The Fifth Dalai Lama said that if a qualified mentor guides a qualified disciple, Buddhahood can be shaped in one’s own hands. Milarepa also said that if you have a qualified mentor and a qualified disciple practicing his qualified teachings, then Buddhahood is not outside you; it is within. One must always stress, however, that the guru must be properly qualified.
"This is happiness; this is joy. O dear son, if you practice in this way all your wishes will be fulfilled."
These teachings are very beneficial for taming the mind. They soften a tough mind. A proverb says, "Do not be like a leather bag for containing butter. Do not be like a pebble in a stream." A leather bag does not become soft no matter how much butter is inside. No matter how long a stone stays in a stream, it too does not become soft.
From that day on, the young man practiced pure Dharma unmixed with the eight worldly, childish feelings.
We need to try to do the same. The more teachings we have heard, the more we need to practice and cultivate ourselves through them, and not be like pebbles in a stream that never get soft.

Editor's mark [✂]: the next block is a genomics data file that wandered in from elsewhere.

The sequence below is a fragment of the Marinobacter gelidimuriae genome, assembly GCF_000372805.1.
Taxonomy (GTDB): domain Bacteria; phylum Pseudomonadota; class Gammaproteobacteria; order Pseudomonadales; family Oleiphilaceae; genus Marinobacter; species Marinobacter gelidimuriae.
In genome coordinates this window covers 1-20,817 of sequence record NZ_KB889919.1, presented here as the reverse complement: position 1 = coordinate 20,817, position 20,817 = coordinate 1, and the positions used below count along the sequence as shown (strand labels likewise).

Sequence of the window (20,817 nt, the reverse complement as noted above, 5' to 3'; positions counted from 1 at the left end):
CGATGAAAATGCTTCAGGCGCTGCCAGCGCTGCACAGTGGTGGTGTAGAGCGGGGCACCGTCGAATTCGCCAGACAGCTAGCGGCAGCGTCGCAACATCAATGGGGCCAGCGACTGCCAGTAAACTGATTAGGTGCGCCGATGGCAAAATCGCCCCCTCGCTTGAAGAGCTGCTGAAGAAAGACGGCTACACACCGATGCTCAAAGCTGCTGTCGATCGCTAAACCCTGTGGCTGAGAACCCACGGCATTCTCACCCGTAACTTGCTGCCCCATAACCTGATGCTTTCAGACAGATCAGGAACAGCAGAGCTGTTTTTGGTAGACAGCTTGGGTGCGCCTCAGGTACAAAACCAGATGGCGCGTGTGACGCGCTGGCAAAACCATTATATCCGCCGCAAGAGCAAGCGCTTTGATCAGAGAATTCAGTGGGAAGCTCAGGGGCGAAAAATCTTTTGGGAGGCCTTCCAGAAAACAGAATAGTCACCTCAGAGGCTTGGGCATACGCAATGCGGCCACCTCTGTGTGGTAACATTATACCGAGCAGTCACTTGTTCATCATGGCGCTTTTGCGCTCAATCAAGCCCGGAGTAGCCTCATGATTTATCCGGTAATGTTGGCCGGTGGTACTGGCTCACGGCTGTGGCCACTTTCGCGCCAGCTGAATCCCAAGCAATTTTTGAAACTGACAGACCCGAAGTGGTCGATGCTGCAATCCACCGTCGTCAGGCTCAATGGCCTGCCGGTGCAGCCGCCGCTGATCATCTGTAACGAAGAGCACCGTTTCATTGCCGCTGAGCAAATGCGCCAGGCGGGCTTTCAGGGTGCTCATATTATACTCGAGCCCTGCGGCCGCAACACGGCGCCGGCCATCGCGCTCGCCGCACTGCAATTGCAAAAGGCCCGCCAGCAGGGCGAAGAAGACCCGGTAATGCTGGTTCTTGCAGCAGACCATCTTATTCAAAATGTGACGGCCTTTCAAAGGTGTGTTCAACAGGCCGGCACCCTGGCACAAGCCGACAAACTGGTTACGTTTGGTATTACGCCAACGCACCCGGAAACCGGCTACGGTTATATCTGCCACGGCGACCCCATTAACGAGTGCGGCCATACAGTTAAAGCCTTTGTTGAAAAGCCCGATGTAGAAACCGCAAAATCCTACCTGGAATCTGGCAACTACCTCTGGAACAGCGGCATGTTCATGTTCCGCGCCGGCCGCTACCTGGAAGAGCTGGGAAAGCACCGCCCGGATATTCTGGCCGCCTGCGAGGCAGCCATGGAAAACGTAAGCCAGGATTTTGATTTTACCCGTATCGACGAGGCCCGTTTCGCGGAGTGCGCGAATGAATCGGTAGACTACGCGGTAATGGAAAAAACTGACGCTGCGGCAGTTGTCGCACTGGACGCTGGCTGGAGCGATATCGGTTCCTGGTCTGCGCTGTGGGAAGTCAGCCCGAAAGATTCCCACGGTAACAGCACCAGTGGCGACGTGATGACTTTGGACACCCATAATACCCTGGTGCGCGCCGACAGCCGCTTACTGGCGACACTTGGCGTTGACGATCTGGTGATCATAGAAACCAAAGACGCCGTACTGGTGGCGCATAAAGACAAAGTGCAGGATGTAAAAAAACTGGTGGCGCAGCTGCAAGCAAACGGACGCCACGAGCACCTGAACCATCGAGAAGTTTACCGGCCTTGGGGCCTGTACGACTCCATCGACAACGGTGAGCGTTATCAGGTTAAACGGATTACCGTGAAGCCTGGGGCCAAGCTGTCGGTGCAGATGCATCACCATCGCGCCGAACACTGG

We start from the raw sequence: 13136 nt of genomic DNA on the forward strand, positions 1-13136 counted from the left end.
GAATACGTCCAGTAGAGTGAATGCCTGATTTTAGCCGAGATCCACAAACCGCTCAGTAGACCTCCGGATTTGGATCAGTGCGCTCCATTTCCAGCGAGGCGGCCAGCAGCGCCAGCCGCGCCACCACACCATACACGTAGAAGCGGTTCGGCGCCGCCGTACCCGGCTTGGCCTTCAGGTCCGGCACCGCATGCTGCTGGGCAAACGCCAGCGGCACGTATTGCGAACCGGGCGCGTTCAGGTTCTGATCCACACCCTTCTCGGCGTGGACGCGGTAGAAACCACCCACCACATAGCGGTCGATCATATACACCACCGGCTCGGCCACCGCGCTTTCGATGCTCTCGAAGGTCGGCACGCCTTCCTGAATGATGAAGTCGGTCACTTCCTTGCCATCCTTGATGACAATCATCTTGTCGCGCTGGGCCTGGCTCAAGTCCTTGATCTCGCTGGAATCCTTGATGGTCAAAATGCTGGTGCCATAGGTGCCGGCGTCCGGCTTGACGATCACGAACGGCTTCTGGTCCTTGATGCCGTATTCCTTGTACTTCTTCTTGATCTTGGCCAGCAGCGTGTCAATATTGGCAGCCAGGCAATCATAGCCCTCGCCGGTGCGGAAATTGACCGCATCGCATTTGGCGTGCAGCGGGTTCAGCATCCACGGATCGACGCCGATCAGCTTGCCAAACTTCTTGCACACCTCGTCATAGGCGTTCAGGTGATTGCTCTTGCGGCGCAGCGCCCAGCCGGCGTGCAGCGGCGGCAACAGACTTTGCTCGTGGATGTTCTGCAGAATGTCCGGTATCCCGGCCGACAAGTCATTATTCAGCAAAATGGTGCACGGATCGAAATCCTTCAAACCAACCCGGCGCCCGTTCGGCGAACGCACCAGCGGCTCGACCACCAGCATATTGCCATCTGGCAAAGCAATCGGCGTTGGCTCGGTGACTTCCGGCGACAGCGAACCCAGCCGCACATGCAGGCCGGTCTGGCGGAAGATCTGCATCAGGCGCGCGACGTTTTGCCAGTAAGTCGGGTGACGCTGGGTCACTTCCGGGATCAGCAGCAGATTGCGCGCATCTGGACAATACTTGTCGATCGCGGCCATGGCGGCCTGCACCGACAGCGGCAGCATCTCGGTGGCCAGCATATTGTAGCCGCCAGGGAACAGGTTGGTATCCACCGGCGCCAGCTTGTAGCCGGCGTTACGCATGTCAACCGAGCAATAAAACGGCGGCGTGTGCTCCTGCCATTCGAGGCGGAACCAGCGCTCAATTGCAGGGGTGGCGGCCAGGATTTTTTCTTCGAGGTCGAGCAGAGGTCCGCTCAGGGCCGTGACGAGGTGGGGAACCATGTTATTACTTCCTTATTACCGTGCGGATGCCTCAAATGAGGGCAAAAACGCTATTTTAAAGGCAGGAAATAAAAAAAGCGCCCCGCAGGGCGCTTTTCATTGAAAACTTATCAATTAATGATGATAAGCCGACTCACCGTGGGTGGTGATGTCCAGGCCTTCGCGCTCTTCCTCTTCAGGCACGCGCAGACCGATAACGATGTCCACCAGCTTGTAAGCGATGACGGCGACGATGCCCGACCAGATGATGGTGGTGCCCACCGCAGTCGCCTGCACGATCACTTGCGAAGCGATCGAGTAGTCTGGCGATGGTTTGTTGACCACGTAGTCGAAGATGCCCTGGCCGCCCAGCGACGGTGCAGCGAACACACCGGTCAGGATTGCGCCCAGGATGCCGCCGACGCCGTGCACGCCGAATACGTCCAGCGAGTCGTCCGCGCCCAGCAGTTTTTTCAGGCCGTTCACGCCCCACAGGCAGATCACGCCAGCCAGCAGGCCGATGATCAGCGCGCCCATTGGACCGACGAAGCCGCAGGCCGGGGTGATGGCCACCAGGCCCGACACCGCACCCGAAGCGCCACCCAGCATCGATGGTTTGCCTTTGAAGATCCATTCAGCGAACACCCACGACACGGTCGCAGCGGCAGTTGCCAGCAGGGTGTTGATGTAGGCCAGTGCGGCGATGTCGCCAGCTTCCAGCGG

The old man says, "I have heard these teachings from my spiritual mentors and they are also based on my own experience. May this benefit limitless sentient beings for the sake of their happiness."
The author ends: Although I have practiced little and lack Dharma experience, yet because of the diversity of sentient beings’ dispositions, maybe these teachings will be of benefit to some. With the hope of benefiting the minds of limited beings, I have written this with sincerity and pure motivation. These teachings on impermanence are not just an interesting story I thought up to tell, but are based on The Four Hundred Stanzas by Aryadeva.
Written from notes taken by Alexander Berzin from the oral translation by Sharpa Rinpoche.
© 2002 by Alexander Berzin. All rights reserved.